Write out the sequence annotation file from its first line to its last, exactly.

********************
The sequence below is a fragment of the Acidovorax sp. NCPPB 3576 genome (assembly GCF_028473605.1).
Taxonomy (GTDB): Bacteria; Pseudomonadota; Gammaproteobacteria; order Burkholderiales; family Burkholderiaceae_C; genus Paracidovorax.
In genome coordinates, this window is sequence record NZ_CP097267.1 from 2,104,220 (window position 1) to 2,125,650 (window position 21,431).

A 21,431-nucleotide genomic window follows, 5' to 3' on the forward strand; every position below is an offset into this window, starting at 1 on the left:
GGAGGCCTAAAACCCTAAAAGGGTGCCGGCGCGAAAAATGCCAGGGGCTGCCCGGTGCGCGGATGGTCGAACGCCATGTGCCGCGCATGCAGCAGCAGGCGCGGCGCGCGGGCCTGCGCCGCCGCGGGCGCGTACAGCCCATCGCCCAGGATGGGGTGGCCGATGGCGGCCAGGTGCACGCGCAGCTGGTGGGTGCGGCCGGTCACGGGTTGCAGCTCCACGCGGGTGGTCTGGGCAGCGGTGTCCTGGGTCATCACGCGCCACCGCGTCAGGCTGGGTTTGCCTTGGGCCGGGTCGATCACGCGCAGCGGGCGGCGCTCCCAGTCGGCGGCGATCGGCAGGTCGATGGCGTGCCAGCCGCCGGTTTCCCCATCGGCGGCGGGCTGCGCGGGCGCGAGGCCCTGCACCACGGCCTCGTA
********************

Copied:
The sequence below is a fragment of the Acidovorax sp. NCPPB 3576 genome (assembly GCF_028473605.1).
Taxonomy (GTDB): Bacteria; Pseudomonadota; Gammaproteobacteria; order Burkholderiales; family Burkholderiaceae_C; genus Paracidovorax.
In genome coordinates, this window is sequence record NZ_CP097267.1 from 2,104,220 (window position 1) to 2,125,650 (window position 21,431).

A 21,431-nucleotide genomic window follows, 5' to 3' on the forward strand; every position below is an offset into this window, starting at 1 on the left:
GGAGGCCTAAAACCCTAAAAGGGTGCCGGCGCGAAAAATGCCAGGGGCTGCCCGGTGCGCGGATGGTCGAACGCCATGTGCCGCGCATGCAGCAGCAGGCGCGGCGCGCGGGCCTGCGCCGCCGCGGGCGCGTACAGCCCATCGCCCAGGATGGGGTGGCCGATGGCGGCCAGGTGCACGCGCAGCTGGTGGGTGCGGCCGGTCACGGGTTGCAGCTCCACGCGGGTGGTCTGGGCAGCGGTGTCCTGGGTCATCACGCGCCACCGCGTCAGGCTGGGTTTGCCTTGGGCCGGGTCGATCACGCGCAGCGGGCGGCGCTCCCAGTCGGCGGCGATCGGCAGGTCGATGGCGTGCCAGCCGCCGGTTTCCCCATCGGCGGCGGGCTGCGCGGGCGCGAGGCCCTGCACCACGGCCTCGTA